Animating Languages and ACTION

by | Jul 12, 2023

Animating Action

Actions Speak Louder Than Thoughts

Ok, people! Places for Act Two of Animating Languages, as ACTION plays the lead role and directs. You’re producing this production, so pay attention! Animating your language cuts out the middleman and allows for instant action. When my language is animated, thoughts can’t linger long enough to interrupt the flow of actions. I am the action. For this to become a habit, it takes focused practice and a little cross-braining. Yep, that’s cross-training for your brain. In part one of Animating Languages, we found that we all have a language nobody else shares completely. Our language has evolved throughout our lives through our experiences. Nobody understands your language like you do, and understanding your language takes no thought. If you’re animating your language, you stay in the moment, and your actions flow instantly.

It is easy to fall asleep to our thinking and lose time for a few seconds. Tension starts, and everything stops while we think. Habits of thinking about what to say or daydreaming can hinder the flow of our musical performance and our conversations. Learning to flow in a fast chess game helps build habits of moving on and dealing with the consequences. Learning to let go of thinking helps me keep in the flow. Animating my language keeps me in the moment, and my actions don’t react. They act without hesitation or second-guessing. Languages like music, poetry, and chess move with rhyme, rhythm, and fluidity as patterns pass with a flow. Animating languages sparks the action to move fluidly and let the poetry flow, music sing, or the tactics fly in real-time.

Building Trust In Your Brain

Animating Human Brains

Though sometimes it may feel like you have two brains, only one organ in your skull works for you day and night. Its function is keeping up with your world. That brain in your head constantly sends and receives signals to navigate your inside and outside worlds. It is continually learning, too, and most of its learning comes subconsciously. Our brain never forgets what it has learned, and you know where your keys are. You’re just blocking that memory somehow.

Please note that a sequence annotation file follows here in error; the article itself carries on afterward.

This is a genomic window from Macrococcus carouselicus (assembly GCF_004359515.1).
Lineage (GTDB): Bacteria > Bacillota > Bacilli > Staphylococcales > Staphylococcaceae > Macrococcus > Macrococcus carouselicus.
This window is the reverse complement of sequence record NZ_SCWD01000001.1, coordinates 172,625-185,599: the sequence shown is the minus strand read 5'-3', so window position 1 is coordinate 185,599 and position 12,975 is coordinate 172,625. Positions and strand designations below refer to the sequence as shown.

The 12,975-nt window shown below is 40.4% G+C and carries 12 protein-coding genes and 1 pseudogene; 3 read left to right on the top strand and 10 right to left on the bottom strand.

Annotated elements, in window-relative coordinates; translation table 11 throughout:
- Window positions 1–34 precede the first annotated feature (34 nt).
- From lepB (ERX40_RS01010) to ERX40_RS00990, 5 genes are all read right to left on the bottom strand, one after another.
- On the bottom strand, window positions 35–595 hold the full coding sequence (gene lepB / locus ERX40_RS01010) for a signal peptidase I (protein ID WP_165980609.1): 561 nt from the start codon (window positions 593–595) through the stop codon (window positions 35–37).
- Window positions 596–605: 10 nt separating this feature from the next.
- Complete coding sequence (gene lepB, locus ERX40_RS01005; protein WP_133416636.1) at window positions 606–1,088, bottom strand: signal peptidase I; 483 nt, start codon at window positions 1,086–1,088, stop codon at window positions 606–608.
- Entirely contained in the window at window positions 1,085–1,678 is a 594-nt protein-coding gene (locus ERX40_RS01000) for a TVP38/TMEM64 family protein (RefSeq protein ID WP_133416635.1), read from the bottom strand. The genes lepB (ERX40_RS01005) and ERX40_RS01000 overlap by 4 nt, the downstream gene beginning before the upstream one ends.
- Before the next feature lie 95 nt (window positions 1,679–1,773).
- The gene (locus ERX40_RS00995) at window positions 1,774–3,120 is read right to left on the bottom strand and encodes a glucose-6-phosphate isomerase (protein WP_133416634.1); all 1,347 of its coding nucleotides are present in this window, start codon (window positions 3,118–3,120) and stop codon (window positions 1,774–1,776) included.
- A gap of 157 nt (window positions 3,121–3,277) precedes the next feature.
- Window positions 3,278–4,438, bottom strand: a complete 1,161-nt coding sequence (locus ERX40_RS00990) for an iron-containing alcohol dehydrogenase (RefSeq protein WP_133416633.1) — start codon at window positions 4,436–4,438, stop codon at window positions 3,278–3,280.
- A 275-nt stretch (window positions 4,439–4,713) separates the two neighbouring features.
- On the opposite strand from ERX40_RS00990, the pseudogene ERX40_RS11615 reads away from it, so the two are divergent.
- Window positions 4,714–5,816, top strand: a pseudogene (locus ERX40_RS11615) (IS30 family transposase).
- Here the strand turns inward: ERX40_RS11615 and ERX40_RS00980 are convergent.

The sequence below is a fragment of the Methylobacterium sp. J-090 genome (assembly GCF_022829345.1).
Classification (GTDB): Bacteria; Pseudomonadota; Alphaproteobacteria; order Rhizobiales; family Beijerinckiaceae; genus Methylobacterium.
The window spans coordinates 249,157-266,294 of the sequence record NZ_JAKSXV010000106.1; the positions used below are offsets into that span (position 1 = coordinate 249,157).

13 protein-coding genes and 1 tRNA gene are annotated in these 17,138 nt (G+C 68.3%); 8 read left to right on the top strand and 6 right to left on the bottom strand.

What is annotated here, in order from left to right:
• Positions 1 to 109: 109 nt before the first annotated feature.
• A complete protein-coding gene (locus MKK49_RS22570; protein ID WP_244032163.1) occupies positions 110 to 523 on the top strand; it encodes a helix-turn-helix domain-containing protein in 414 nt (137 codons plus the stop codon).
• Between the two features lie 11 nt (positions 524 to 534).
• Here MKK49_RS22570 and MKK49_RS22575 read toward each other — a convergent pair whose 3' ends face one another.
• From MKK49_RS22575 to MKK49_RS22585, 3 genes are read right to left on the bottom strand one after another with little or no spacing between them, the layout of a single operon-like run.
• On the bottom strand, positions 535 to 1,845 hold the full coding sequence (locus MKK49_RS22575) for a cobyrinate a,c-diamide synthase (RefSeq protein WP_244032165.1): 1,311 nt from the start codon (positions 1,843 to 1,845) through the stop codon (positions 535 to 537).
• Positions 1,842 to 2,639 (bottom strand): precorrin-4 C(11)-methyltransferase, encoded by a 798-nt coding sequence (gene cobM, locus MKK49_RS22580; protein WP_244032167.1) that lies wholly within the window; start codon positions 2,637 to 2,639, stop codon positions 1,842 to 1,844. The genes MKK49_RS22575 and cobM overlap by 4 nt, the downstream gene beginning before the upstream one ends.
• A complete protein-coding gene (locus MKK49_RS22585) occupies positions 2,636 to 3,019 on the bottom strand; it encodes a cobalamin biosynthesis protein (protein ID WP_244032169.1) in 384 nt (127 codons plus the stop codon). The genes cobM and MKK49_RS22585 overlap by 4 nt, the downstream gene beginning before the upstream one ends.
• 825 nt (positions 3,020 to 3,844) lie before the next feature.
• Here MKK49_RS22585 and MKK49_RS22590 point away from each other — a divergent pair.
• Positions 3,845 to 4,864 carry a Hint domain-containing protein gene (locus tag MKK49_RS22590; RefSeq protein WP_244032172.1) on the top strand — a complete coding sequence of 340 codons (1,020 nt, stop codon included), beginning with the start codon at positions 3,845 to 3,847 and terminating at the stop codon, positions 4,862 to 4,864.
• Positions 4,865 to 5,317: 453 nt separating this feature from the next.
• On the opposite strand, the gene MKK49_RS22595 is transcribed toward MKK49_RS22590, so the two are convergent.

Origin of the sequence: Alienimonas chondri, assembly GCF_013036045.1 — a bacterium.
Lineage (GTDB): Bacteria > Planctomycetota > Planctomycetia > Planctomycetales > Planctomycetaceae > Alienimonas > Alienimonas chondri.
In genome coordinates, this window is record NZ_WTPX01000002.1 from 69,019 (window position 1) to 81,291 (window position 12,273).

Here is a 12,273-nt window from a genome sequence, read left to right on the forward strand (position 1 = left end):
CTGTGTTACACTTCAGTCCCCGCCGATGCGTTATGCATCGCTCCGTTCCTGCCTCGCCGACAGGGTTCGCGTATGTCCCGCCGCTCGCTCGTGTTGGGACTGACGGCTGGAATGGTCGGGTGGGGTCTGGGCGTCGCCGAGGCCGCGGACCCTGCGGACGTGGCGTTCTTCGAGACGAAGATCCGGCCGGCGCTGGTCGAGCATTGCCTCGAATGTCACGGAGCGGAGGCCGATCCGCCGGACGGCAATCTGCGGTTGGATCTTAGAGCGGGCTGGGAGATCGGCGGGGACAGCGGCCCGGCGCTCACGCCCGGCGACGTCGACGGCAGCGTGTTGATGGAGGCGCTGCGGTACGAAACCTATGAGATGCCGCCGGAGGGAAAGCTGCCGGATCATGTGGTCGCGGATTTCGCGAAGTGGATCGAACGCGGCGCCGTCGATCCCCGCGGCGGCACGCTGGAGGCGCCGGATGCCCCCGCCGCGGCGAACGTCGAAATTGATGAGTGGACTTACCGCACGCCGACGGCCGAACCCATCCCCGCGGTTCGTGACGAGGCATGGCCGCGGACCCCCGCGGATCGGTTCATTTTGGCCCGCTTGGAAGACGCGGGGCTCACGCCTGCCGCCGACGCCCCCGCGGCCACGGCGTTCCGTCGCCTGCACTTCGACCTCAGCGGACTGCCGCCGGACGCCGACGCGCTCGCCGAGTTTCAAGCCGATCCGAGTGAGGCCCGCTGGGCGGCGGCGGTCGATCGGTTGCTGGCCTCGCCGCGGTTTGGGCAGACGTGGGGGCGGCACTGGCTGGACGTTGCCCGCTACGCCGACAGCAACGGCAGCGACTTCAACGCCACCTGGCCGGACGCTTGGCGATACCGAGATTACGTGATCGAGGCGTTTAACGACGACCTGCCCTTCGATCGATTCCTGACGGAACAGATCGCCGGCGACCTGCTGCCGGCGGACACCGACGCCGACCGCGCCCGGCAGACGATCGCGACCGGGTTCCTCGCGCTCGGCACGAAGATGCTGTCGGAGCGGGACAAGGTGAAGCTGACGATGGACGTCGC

Problem-solving and communication can happen subconsciously, like avoiding that hot stove when trained. If we trust our training, don’t think, but just act, our actions can stay in the flow. Our conscious mind can get into habits of rethinking and overthinking that only slow down the flow. Playing fast chess has shown me that I don’t need to know the whole story. I can trust my instincts and move. Good move or bad, I move on in the flow and see what happens.

Knowing The Future Is Boring

Knowing the future when you think of it might seem like a relief. Sure, you could win the lotto and have lots of money, but maybe a big part of our reason for living is the thrill of seeing what will happen next. Why would we want to spoil the surprise? Win or lose. You can be patient and wait to know what will happen. Train yourself to enjoy the surprise. Maybe it isn’t even a surprise because you knew success was in your future. When we let go of the need to control an outcome, we reach a new level of freedom in our playing, whether playing chess or music. We are present and in the moment and can tap into the power of this type of presence.

I don’t have to think too many moves ahead because only my conscious mind is unaware of the big picture. Instincts that I’ve trained will drive me to the correct move. If it’s a bad one, I’ll deal with it. Either way, I am moving on. With this habit in place, my music won’t stop for thought. The experience of playing fast chess has crossed over to my music, adding a great fluidity to my playing. I imagine I am on a need-to-know basis and don’t need to know. If I stopped to think about it, the path might be apparent and is likely the same path I took, trusting myself, only quicker. We don’t have time to think. The chess clock is ticking, and the music keeps moving on.

Cervello Italiano

Animating Italian Brains in Action